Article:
As a means of establishing a superhero identity, it is difficult to overstate the importance of the costume. Real Life Superheroes devote much of their time to researching, procuring, making, comparing, fine-tuning and otherwise fetishizing their looks. The costume itself is the radioactive-spider bite, the source of their abilities. Without a costume, after all, you’re just another do-gooder schmuck. “Anyone can have this power,” Superhero says. “All you need to do is tie a towel around your neck and put a sock over your head and run out the door.”
Master Legend often apologizes for the state of his own uniform. It’s getting worn, the mask peeling in places, and feels unpresentable, like someone getting married in shorts. He tells me that he’s ordered new outfits from Hero Gear, a custom supplier in Minneapolis, but high demand is causing a delay. “If only they were here,” Master Legend says with regret. “You’d see a whole new upgrade for the Justice Force!”
Such upgrading can get expensive. Citizen Prime, a superhero based in Utah, spent $4,000 hiring an armorer to forge a sci-fi suit out of plate mail (with canary-yellow accents). Green Scorpion has a tailored mask from Professor Widget, an ultraclandestine supplier of custom equipment who mysteriously appeared online not too long ago. “No one knows who Professor Widget is, where he lives or how he operates,” says Green Scorpion, whose mask is supposedly formed from a ballistic alloy that Widget pioneered called Mongreltanium. (It is advertised as bulletproof, which is why Green Scorpion paid so much for it, although he would like to do his own “ballistics testing” before official deployment.)
Professor Widget also provides pricey tailored gear, like the steel cane with modular nonlethal attachments that Green Scorpion purchased with last year’s tax rebate. Slightly cheaper are catalogs, which Superhero has used to turn himself into a mail-order Batman; his utility belt bristles with pellet guns, bear mace, a tactical baton and the Arma 100, a nitrogen-powered, 37mm personal cannon.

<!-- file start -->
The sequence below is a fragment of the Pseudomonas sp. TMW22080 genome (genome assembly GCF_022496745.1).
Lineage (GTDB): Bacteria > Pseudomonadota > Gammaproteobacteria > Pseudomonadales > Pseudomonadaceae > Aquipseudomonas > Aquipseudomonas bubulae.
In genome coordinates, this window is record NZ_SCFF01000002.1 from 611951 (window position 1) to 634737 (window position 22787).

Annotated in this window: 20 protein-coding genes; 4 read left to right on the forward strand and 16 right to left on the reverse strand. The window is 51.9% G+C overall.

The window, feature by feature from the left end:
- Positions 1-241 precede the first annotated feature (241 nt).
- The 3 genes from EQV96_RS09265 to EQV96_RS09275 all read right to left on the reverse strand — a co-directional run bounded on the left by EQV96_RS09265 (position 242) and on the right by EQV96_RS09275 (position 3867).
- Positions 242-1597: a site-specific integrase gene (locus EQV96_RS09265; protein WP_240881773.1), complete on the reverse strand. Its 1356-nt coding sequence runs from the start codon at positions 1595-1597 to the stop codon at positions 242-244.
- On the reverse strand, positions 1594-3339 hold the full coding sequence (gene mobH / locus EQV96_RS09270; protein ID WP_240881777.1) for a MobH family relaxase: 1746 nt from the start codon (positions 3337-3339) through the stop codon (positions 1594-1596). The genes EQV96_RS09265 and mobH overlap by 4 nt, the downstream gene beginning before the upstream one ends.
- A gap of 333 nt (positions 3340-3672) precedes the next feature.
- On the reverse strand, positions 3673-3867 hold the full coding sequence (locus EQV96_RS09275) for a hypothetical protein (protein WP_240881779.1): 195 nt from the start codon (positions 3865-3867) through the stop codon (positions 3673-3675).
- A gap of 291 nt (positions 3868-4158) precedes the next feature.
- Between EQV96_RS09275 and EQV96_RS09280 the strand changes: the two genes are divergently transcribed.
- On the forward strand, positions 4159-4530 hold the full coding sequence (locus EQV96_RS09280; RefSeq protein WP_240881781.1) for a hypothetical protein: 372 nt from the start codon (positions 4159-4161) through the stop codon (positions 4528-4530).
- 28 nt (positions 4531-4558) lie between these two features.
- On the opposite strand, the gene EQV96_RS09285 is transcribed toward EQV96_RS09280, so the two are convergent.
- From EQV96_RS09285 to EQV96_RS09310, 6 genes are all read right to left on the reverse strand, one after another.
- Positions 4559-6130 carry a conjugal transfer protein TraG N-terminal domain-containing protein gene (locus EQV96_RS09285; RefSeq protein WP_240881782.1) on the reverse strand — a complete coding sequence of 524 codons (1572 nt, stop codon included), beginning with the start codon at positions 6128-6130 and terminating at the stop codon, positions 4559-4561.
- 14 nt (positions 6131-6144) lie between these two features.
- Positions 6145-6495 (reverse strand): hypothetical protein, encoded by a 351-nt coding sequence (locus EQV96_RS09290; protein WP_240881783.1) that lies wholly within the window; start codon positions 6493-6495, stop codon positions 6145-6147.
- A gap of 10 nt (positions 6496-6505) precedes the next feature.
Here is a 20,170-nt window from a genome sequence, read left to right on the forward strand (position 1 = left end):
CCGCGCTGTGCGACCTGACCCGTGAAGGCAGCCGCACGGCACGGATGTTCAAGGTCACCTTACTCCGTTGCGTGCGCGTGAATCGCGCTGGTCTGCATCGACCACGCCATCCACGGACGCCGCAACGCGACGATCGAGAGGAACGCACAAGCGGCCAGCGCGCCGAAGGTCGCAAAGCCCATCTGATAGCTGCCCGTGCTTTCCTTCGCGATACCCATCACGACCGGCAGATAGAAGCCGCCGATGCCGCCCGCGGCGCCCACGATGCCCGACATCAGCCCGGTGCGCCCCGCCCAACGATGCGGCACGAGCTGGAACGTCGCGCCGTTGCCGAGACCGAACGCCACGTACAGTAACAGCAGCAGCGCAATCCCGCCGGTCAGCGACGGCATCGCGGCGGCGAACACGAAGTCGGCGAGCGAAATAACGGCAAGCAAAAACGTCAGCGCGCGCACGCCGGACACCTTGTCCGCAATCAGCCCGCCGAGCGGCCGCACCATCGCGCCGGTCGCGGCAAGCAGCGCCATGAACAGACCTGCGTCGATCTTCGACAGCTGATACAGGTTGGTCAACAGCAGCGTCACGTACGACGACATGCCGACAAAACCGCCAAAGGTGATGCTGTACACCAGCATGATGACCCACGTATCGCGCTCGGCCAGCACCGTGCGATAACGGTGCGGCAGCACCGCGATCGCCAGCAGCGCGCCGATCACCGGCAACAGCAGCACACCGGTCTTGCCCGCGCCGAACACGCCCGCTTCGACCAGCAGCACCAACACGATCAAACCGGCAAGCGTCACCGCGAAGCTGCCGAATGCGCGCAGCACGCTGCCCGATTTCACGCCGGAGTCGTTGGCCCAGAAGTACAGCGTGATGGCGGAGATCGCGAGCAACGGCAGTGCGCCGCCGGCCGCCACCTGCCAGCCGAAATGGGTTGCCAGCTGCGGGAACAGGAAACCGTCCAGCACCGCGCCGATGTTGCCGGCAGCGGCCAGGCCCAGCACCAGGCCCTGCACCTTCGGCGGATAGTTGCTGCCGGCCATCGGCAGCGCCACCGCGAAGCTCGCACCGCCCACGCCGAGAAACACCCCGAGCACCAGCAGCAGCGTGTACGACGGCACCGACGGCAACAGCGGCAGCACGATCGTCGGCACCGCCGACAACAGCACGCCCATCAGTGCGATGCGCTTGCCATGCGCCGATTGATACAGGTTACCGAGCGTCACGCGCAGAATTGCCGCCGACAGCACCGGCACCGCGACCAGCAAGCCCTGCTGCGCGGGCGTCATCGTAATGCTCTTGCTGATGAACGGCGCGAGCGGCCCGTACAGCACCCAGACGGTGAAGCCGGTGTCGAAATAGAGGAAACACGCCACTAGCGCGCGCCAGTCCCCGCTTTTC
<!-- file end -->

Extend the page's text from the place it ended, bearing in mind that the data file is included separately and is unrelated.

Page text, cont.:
“A lot of those guys have quite the arsenal,” Master Legend says in admiration as he gives me a tour of his own weapons lab, housed in a converted garage out back. This is where Master Legend tinkers with do-it-yourself creations, like the Master Blaster and the Iron Fist, a nasty-looking metal truncheon he made to fit over his hand and deliver “the good old throat slam.” These days, budgetary constraints limit him to more basic gear: a staff, a sword, a good old-fashioned chain and whatever else he can buy cheaply and modify.
I notice some thick sheaves of foam on the wall of the lab. “Soundproofing,” Master Legend says. “For keeping down the volume.”
“During practice,” says the Ace.
“What kind of practice?” I ask.
The Ace smiles and pantomimes air guitar.
The weapons lab doubles as the practice room for Master Legend’s band, which is also called the Justice Force. “The Ace plays the drums,” says Master Legend. “I play guitar and sing.” The drums are in storage at the moment, but the Ace assures me that the Justice Force has a tight set.
“This guy’s wicked on the strings,” he says, pointing at Master Legend. “There’s not a Steely Dan song that me and him can’t play.”